Growing up as an Arsenal fan in Tottenham was interesting. I arrived at the peak of arguably one of Tottenham’s greatest ever sides, but by the time I left 14 years later we were well and truly the top dogs not just in London but in England as well. I witnessed the tide turning as the area of Tottenham effectively became the Haringey branch of the Arsenal supporters club and the Spurs fans were driven out to Chingford, Edmonton and Enfield.
I wouldn’t say I was a devils advocate for the sake of it, but I have led a life defending minority interests. From my almost lifelong mistrust of the Metropolitan Police, to condemning the influence of News International long before it was fashionable to do so. If I believe in something I will dig my heels in, I think it’s the stubborn Taurean streak in me.
Take the Falkland Islands for example. I struggle to find many in Britain who want to see our government relinquish control of the islands to Argentina. But I struggle to see the merit to their arguments. The overriding argument is that the islands have always been British, which is accurate but then huge swathes of the world were also once British at one time or another. Most of which has been handed over, but the islands were retained, at huge cost both financially and in human life during the war 30 years ago.
Oil has been located off the islands, which I suspect would have been known even before the first ships left the British harbours in 1982.
Mauritius is involved in a similar dispute with Britain over another set of islands, this time in the Indian Ocean. I suspect that one day oil may be discovered beneath these islands as well, but as yet there is no evidence to support this theory. I refer of course to the Chagos Islands.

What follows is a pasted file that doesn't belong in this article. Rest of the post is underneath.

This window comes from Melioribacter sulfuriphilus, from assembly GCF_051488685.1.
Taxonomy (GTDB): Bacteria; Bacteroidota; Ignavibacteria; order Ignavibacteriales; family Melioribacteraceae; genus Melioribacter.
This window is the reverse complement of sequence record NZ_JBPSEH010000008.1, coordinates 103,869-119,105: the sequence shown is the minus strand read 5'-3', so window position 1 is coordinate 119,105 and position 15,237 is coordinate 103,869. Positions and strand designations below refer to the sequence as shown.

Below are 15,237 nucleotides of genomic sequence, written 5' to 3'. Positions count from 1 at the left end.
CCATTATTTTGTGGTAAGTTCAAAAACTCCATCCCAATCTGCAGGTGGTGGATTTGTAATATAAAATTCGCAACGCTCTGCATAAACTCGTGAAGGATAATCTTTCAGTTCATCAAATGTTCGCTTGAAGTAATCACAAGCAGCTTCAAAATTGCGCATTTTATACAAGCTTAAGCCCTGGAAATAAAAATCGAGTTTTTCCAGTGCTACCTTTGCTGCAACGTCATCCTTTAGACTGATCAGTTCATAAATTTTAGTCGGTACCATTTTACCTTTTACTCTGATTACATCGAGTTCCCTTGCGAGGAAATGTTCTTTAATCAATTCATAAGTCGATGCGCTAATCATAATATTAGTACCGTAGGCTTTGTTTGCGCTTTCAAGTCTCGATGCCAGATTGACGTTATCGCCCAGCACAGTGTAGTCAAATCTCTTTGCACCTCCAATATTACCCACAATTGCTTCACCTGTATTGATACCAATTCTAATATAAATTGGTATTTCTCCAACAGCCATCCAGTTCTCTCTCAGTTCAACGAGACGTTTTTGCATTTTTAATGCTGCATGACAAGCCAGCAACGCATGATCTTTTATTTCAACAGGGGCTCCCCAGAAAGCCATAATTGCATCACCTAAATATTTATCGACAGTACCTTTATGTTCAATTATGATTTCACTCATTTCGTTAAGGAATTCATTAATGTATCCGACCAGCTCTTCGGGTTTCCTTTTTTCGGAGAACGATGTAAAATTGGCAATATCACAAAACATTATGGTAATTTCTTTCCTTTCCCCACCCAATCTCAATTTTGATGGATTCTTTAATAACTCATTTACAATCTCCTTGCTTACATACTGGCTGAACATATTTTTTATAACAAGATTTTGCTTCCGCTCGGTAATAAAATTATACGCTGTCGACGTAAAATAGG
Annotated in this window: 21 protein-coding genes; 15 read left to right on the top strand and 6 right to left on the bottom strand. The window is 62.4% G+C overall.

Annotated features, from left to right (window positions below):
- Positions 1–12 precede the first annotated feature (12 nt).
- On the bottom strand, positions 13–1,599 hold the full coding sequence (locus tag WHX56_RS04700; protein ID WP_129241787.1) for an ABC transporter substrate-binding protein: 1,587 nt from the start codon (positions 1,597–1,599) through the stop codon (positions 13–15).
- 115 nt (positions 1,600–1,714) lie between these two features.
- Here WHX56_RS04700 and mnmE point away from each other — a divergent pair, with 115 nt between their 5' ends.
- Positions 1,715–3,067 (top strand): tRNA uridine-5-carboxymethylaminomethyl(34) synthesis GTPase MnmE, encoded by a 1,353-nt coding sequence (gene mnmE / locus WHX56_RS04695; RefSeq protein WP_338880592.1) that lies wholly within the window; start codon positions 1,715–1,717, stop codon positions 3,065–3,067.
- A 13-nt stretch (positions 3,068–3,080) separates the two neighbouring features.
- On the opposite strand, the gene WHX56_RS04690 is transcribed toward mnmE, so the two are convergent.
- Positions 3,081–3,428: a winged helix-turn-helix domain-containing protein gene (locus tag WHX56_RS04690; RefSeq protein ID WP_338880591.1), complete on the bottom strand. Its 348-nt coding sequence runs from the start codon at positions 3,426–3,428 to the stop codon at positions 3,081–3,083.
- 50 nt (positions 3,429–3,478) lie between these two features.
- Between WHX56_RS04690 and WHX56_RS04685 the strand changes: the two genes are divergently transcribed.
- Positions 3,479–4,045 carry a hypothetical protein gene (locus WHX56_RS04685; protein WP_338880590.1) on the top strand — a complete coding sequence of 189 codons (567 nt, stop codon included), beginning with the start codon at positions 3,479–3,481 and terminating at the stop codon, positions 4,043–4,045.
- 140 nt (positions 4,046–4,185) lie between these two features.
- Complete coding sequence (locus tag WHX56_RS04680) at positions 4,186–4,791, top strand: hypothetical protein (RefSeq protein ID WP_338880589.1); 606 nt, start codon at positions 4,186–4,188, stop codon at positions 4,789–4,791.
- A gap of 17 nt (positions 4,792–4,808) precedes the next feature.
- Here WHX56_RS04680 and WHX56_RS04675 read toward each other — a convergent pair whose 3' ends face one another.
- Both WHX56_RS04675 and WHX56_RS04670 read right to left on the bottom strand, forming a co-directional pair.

There are a lot of contrasts between the Chagos Islands and the Falkland Islands. Britain expelled the Chagossian community but sent a taskforce to protect the Falklands community. The war of 1982 occurred in the same year as the shameful settlement which Britain offered to the exiled (and illiterate!) Chagossians who were tricked into signing away claims to their homeland. Britain continues to protest that the Falklanders deserve self determination, but when it comes to the Chagossians 10 of the 30 articles of the UN charter of human rights are breached day by day, who enjoy no self determination whatsoever. The Falklanders are being invited to participate in the Queen’s Diamond Jubilee celebrations later this year, yet as of last week the UK Chagos Support Association AGM which I attended confirmed that no such invitation had been extended to the Chagossians.
But for me there is something very special that connects the Chagos and Falkland islands together. They are both islands which are administered by Britain despite being thousands of miles away from the UK. The British may well have enjoyed control of both of these territories for many years, but this ignores the fact that the era of colonialism and claims to lands thousands of miles away from Lands End largely ended in the period immediately following World War Two. Its outdated, unfair and morally indefensible.
The Falkland Islands are geographically next to Argentina and control should be ceded immediately. If the Falklanders, as I understand, are unhappy with this arrangement then they should pack up their red telephone boxes and head back to Britain. Similarly the Chagos Islands are geographically closest to Mauritius, and should be handed back to them. If the present occupants are unhappy with that arrangement, then likewise they should pack up their bombs and bullets and return to the States.